A major component of SCSP consisted of using GIS-derived thematic maps to illustrate the analytical outcome of our field counting, collecting and recording strategy. Our main objective in using these maps, of course, was to interpret changing human activities in, and human use of the landscape. Our goal was to develop a measurement of pottery (called the Pottery Index, or PI, for which see further below) that would indicate the strength (importance) of a specific time period within a unit. Additionally, we wanted to be able to assign functional meaning to our pottery. We did so by incorporating the pottery data (density and distribution) into GIS maps that could convey a qualitatively and quantitatively different kind of information than prose could provide. The study of pottery, then, was the key analytical aspect in assessing the meaning and significance of survey units, in the broadest sense.

As fully evolved, our field strategy for developing reliable quantitative pottery data involved four observations taken in the field:

  1. the absolute count of pottery
  2. an estimation of the percentage of ground obscured by vegetation
  3. an estimation of the severity of background confusion
  4. an ordered sequence of geomorphological observations designed to estimate the depth and state of sediment erosion.

Because of the multiple factors that affect the discovery of surface pottery by fieldwalkers, a raw count of the number of sherds belonging to a particular period in a survey unit would be meaningless. In an attempt to overcome this problem, SCSP's database analyst Nathan Meyer and pottery specialist Timothy Gregory worked together to develop the PI (Pottery Index), a relative scale of density instead of an absolute number of pottery sherds. Our GIS analytical maps of material density and distribution in the landscape, and the analyses from which they are derived, are based on the PI, which factors in influences both natural and anthropogenic, and takes account of our collection methods. To be more specific, the PI was based on the following factors:

  1. square area of each survey unit (thus giving sherds per square metre)
  2. ground visibility
  3. background confusion
  4. projection from collected sherds to counted sherds (we collected a representative sample - about 30 percent - of pottery in a unit).

Figure 4. GIS analytical map of the SCSP survey area showing distribution and density of Hellenistic and Roman pottery. Broad background scatters and density peaks are clearly visible. Because the sample is representative, we cautiously projected from the number of sherds of a particular period collected and analysed, to the total number of sherds of that period which were in the survey unit. The relevant statistical formulae were carefully tested by seeding experiments in 1997, and adjusted so that the final figures reflected more accurately the presence of the actual pottery in the field. What we propose, based on GIS and statistical analyses of quantitative pottery data and presented as GIS-derived maps of the PI, are some of the diverse possible uses of the landscape (detailed explanation of the PI, with full statistical formulae and analytical discussion, is presented in chapter 3.7 of Given and Knapp 2002). In the most basic and general terms, we have suggested that a PI of 500-1000 indicates a light scatter of pottery derived from agricultural practices such as manuring. In turn, a PI of 5000 might suggest a low-density habitation like a farmstead, whereas a PI of 10,000 suggests the very high densities found on major settlements like Tamassos.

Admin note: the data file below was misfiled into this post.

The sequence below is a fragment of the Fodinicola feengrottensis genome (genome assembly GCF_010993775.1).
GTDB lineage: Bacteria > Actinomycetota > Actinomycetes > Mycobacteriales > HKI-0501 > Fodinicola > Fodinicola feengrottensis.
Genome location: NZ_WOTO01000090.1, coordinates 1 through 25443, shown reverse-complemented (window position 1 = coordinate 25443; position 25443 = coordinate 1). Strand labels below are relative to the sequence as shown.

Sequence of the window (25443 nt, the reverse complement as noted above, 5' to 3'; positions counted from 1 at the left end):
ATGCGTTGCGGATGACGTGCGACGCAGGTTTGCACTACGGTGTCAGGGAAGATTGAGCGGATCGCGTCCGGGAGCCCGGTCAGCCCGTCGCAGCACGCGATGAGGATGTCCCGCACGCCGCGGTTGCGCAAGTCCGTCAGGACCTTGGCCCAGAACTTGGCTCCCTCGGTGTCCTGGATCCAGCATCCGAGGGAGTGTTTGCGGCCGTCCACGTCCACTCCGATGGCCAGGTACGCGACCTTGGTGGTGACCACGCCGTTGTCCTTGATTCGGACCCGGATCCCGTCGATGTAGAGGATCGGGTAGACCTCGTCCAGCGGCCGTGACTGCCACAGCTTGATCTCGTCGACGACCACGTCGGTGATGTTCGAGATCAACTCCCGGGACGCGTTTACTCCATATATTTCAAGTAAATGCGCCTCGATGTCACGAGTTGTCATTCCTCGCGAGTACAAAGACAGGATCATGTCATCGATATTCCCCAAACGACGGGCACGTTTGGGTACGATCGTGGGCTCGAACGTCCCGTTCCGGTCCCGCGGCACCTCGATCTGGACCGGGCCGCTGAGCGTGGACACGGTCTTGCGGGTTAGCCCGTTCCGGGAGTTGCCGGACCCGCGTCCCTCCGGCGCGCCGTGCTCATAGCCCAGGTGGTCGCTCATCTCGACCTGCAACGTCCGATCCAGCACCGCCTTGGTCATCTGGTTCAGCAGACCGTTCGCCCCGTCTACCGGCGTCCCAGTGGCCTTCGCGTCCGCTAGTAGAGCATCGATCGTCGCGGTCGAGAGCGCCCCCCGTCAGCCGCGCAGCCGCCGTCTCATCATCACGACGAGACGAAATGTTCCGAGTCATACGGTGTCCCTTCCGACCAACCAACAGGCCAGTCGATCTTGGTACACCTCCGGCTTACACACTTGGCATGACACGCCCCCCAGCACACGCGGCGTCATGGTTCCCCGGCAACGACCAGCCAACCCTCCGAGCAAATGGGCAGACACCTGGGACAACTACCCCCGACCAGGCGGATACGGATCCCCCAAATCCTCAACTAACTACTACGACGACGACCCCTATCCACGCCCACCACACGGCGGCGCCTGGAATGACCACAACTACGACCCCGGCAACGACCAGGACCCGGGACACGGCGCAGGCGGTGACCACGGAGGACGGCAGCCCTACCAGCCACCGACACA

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Conclusion

Between 1992 and 1998 SCSP achieved the following:

  1. walked 1550 survey units at approximately 5 m spacing between fieldwalkers, covering 6.54 sq km, or 9.94% of the survey area;
  2. detected the background artefact scatter across the survey area, and estimated its density and correlation with topographic and environmental factors;
  3. identified and investigated 11 Special Interest Areas and 142 Places of Special Interest within the landscape;
  4. counted in the field 87,600 sherds of pottery, pithos and terracotta; 8,111 tile fragments; and 3092 lithics;
  5. collected and analysed 29,235 diagnostic, unique or indeterminate sherds of pottery, tile and terracotta, and 951 lithics; all of these were entered into the project's database and exported to the GIS.

All of these data are available in this archive, in database and GIS form.

Ultimately, a social archaeology at the regional scale deals with many facets of knowledge, both empirical and theoretical. We believe that SCSP made some significant strides in advancing survey methods in Cyprus. Our chronotype cataloguing and information system, for example, was integrated tightly with our pottery analyses and GIS mapping to present a new perspective on the exploitation and development of, and changes within a regional landscape. SCSP's Pottery Index (PI), theoretically and methodologically, sought to bring new rigour to the mapping of regional pottery data: our GIS analytical maps portray in a vivid and dynamic medium the level and types of materials we encountered. The integration of spatial, social and historical approaches has provided us further insight into the development of social organisation and resource exploitation in Cyprus during the last 8,000 years, the relationship between people and their landscape, and into the meaning and memory of the past.